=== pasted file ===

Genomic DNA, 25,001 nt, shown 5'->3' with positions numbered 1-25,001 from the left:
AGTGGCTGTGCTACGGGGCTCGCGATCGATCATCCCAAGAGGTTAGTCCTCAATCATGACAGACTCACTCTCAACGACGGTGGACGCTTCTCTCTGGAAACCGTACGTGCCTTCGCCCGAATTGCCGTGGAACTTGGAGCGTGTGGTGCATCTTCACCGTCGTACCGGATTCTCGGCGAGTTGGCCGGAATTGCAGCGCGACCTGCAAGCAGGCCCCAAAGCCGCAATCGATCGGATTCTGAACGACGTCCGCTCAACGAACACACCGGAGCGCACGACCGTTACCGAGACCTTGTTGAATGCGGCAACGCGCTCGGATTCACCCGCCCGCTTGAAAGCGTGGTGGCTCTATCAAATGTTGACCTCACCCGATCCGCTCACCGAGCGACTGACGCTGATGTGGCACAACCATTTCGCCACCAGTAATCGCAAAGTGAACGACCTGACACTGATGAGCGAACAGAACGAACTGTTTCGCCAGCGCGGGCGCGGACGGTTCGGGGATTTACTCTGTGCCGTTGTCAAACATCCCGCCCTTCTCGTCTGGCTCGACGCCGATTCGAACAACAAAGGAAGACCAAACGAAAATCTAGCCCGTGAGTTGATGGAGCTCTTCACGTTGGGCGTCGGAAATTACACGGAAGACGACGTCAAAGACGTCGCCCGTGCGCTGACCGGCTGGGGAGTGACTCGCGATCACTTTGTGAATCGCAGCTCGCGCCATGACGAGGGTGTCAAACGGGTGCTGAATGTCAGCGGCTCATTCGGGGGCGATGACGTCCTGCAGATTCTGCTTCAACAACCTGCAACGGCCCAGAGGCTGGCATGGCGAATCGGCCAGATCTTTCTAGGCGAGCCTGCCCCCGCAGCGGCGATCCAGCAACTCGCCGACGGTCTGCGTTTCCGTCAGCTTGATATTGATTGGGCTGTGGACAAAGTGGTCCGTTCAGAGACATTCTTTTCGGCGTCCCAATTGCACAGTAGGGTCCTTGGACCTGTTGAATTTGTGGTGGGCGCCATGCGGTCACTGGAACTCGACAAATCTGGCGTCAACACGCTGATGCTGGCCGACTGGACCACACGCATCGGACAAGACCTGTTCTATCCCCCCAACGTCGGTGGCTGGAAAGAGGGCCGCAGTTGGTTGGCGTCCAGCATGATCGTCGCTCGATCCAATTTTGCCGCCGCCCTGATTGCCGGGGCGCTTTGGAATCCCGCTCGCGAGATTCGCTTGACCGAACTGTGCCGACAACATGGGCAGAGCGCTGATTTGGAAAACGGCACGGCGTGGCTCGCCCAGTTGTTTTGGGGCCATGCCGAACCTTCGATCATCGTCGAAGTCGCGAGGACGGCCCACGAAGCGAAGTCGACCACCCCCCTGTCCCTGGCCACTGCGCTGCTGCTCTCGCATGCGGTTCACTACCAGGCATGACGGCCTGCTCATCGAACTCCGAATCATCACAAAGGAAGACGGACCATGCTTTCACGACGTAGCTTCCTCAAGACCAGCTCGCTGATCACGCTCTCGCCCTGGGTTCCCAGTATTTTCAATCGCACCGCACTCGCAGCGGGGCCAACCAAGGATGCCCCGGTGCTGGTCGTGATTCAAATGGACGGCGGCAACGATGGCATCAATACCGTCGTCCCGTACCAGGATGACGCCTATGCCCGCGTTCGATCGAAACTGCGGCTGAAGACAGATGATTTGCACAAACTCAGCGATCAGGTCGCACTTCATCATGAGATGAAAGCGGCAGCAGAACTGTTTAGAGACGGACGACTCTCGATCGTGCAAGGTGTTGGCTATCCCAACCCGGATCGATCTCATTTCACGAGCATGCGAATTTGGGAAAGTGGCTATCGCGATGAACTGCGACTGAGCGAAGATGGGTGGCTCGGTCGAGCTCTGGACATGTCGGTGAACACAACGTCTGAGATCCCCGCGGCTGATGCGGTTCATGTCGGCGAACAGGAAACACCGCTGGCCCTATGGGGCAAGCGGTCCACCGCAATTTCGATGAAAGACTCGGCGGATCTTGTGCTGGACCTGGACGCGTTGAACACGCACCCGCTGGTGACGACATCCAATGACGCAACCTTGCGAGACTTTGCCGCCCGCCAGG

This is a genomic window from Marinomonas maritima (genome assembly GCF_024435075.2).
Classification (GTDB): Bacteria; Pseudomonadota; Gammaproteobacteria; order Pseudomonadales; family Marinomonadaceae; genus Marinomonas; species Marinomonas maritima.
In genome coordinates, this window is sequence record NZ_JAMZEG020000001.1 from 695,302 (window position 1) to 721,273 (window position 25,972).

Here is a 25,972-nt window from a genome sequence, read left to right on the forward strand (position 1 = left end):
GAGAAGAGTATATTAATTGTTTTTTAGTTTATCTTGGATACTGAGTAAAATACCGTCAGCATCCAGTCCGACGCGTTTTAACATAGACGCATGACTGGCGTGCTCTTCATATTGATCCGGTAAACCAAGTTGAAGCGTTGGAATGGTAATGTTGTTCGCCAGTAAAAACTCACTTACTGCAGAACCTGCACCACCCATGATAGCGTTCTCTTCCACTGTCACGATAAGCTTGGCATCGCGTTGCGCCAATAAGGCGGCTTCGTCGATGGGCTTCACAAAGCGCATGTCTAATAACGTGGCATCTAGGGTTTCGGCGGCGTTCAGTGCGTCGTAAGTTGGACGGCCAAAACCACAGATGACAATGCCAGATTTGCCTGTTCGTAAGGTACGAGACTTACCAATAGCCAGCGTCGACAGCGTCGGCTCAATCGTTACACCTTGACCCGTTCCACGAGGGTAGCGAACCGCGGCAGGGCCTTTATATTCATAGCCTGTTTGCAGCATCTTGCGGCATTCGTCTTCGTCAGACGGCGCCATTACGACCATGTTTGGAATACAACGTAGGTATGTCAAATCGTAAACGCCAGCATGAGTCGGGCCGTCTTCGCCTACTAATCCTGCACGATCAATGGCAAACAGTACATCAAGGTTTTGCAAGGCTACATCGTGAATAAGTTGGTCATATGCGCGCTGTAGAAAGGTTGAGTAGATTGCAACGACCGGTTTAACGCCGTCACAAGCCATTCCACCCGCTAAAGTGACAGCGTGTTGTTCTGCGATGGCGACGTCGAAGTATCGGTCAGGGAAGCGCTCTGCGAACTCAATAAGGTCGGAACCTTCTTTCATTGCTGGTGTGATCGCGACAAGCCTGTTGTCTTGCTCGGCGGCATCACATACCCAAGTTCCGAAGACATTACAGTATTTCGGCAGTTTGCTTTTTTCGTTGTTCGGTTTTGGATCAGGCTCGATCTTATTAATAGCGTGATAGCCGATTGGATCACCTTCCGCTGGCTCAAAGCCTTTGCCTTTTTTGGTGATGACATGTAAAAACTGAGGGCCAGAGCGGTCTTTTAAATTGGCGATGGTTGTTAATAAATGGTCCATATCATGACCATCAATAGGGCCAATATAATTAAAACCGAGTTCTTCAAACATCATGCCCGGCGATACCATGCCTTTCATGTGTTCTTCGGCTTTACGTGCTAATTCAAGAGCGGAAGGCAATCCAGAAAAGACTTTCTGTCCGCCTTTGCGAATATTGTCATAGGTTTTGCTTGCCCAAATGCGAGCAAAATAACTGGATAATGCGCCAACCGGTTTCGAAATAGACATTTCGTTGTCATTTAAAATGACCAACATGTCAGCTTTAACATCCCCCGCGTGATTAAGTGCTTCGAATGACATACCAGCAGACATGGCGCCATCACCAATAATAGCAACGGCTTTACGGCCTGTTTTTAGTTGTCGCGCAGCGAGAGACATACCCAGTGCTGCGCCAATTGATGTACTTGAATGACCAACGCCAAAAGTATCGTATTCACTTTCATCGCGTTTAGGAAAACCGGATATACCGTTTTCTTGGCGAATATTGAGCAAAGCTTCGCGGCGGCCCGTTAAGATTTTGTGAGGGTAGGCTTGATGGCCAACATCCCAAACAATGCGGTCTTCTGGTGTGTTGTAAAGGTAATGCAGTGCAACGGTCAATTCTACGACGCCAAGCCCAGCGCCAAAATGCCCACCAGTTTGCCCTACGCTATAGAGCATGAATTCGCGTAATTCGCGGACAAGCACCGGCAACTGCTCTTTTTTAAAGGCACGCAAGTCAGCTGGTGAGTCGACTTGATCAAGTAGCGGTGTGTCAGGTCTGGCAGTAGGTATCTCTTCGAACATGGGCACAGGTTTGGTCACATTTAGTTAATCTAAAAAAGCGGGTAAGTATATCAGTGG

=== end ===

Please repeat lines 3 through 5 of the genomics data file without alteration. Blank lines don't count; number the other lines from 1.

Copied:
This is a genomic window from Marinomonas maritima (genome assembly GCF_024435075.2).
Classification (GTDB): Bacteria; Pseudomonadota; Gammaproteobacteria; order Pseudomonadales; family Marinomonadaceae; genus Marinomonas; species Marinomonas maritima.
In genome coordinates, this window is sequence record NZ_JAMZEG020000001.1 from 695,302 (window position 1) to 721,273 (window position 25,972).